According to research released today by Morse, the business and IT consultancy, just over half (51%) of UK businesses have not had time to adjust their data centre management strategy to meet the challenges of a virtualised environment. This is because virtual machines are cheap and easy to create which results in many quickly springing up across the organisation. As a result they can be difficult to keep track of, demonstrated by the 67% of IT directors at large companies who, when questioned about the extent of virtualisation throughout the business, said that they didn’t know exactly how many virtual machines their organisation had.
“As more and more businesses adopt virtualisation, it is essential that they take a strategic and more disciplined approach and don’t just expect how they are managing their physical devices to be enough to manage the virtual environment effectively,” said Tom Brand, senior consultant at Morse. “Although many organisations have been caught by surprise by just how quickly virtual machines have appeared and spread throughout the company, there are no excuses for not putting some time aside to ensure that the virtual environment is being properly managed. Failure to do so will not only hold the IT department back from using virtualisation to transform the services it provides, but also place the business at risk of data loss and other serious problems.”
The research found that UK businesses are turning to virtualisation for a number of reasons. The most common reason is to cut costs, with 50% of UK businesses using virtualisation for that purpose. 19% said they used virtualisation to make management easier, closely followed by eliminating server sprawl (17%) and increasing device utilisation rates (14%).
However, despite the demand for virtualisation, many IT departments are struggling to keep it under their control and manage it effectively. While over half (56%) of IT directors at large businesses said they have a system to keep track of their virtual machines, the effectiveness of this system is doubtful considering that 67% of IT directors at large businesses had earlier said that they did not know exactly how many virtual machines they had. This shows that although many businesses think they have adequate measures in place to control and manage their virtualisation, they need to take a closer look at the strategy they are using or be left with a virtualised environment that is spiralling out of control.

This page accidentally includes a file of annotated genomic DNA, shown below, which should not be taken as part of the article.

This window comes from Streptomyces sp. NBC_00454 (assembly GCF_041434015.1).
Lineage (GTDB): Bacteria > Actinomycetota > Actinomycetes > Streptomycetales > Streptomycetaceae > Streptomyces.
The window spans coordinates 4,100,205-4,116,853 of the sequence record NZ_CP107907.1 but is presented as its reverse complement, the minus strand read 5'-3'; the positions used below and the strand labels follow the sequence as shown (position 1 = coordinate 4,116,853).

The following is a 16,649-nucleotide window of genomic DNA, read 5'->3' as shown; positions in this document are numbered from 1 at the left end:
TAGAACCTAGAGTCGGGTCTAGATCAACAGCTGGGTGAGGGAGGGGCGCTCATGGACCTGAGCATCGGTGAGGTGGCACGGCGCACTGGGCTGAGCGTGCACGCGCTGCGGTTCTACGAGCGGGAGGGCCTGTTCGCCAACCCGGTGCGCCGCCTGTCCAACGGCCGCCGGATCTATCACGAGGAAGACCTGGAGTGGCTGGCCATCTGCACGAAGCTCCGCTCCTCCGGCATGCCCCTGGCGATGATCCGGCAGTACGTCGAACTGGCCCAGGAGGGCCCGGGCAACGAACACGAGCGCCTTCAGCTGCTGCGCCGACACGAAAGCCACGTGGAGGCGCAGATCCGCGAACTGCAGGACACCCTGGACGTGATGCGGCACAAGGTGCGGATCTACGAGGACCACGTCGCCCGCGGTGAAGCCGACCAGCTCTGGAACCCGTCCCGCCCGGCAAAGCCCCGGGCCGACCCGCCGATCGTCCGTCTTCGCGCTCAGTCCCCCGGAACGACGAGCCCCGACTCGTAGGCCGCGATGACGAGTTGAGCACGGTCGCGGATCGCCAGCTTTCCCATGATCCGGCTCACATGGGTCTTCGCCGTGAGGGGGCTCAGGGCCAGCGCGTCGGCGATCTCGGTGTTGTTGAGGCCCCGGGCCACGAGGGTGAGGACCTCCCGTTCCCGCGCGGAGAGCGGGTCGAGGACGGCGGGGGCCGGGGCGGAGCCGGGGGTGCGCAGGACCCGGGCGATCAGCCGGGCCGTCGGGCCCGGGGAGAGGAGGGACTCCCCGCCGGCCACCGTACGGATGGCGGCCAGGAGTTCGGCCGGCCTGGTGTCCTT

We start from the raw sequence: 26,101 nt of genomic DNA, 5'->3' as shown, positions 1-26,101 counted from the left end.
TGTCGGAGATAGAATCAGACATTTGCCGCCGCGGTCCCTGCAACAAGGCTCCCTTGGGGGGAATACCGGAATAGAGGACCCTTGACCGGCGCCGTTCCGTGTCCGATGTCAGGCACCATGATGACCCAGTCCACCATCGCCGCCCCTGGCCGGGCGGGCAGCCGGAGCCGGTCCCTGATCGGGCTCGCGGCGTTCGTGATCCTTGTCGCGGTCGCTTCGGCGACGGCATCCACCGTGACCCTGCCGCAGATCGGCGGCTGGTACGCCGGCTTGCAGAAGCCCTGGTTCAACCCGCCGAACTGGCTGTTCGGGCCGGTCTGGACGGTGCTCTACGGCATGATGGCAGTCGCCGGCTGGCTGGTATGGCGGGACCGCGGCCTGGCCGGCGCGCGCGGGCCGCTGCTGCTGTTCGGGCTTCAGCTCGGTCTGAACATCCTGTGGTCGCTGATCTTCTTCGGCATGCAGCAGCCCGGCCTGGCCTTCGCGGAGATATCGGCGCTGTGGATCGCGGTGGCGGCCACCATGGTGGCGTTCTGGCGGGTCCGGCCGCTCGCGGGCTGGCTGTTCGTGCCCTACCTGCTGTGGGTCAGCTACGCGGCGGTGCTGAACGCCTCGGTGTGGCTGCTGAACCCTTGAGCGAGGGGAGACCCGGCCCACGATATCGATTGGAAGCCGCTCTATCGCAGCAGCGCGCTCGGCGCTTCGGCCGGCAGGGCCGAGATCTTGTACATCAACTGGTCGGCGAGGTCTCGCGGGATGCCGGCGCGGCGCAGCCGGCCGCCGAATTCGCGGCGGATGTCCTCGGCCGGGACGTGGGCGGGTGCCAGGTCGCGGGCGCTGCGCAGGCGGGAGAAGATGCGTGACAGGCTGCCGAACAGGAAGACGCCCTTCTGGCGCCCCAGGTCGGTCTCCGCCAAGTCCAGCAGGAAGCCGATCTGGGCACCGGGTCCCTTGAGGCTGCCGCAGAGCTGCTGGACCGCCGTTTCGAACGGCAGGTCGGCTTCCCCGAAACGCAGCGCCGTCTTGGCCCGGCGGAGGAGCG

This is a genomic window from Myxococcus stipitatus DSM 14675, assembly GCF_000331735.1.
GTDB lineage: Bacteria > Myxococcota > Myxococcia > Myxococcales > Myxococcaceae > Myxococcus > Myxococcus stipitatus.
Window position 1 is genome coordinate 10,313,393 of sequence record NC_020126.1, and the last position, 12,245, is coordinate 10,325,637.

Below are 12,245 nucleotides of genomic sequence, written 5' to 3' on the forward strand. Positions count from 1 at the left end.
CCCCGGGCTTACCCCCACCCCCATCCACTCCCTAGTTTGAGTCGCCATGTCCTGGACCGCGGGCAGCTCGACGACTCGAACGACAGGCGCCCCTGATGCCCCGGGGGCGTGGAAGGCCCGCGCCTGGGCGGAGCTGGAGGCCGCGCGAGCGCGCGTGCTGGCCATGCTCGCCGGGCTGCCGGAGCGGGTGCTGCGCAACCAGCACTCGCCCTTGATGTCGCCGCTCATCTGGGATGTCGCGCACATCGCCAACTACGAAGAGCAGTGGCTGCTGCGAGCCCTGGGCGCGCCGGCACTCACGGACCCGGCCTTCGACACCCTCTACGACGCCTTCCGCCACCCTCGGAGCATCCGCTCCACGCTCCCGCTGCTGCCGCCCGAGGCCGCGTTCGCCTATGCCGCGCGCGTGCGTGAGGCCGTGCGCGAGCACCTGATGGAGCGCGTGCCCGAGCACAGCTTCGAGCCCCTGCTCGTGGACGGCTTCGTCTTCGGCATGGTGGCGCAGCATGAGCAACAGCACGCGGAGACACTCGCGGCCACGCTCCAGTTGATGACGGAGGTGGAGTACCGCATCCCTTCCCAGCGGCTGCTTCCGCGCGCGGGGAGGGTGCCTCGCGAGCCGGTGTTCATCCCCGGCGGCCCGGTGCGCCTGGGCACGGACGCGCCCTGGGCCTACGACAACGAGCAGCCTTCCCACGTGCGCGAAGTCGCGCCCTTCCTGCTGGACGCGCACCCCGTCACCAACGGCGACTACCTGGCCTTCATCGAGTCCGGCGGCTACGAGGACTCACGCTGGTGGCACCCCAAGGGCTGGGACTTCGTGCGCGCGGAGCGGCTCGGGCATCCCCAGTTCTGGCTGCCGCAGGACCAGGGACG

Compounding the problem is that over one third (38%) of UK businesses have de-centralised virtual machine management, allowing people to create and remove them at will and creating a management nightmare. Worryingly, this approach was very popular with financial companies, with over half (55%) of them saying that they have adopted this tactic.
IT directors also expressed a range of different fears when it came to managing their virtual machines. The biggest fear (40%) was not having the correct back-up and recovery strategy for a virtualised environment. This was followed by the fear of server failure caused by a mistake when managing the much higher server utilisation rates that virtualisation allows (23%), and the risks from not having comprehensive management tools to manage changes, configuration and patching (23%). The current lack of standardisation that can lead to either an over-complicated mix of open source and proprietary virtual machines or trying to standardise and being locked into one vendor's technology was less of a concern, with only 14% of IT directors saying it was their biggest worry.
“IT directors need to realise that virtual machines will forever change the IT environment because they are so cheap and easy to deploy. As a result, IT directors can’t afford to be in denial – they must take action to sort out their management processes before things get too far out of hand,” continued Tom Brand. “Unless companies start to be realistic about the extent and spread of virtualisation throughout the organisation, they will quickly find that without proper management tactics, virtualisation can actually cause more problems than it solves. The only way for businesses to ensure that they actually reap the rewards of virtualisation is to carefully examine their data centre management strategy and adjust it to take into account the differences between managing physical and virtual devices.”
The survey of 100 IT directors was commissioned by Morse and conducted by independent research company Vanson Bourne. Large businesses were defined in the research as having more than 3,000 employees.
About Morse plc
Morse is an international consulting company, offering our clients specialist Business and IT advice and helping them execute for maximum benefit. We are a delivery-orientated company with focussed industry expertise, combining a powerful blend of management, application and infrastructure consulting skills.
Morse’s reputation is earned through providing essential industry know-how in a flexible and pragmatic style, where clients enjoy the benefits of innovative solutions and confidence from collaborating with a trusted and talented partner.
Morse infrastructure consulting provides technology and integration solutions to clients who want to make their IT more flexible and better aligned to their business goals. We offer services that include; the efficient and effective provisioning of technology, mission critical technology environments that deliver project ROI, flexible resources and architecture strategy and design.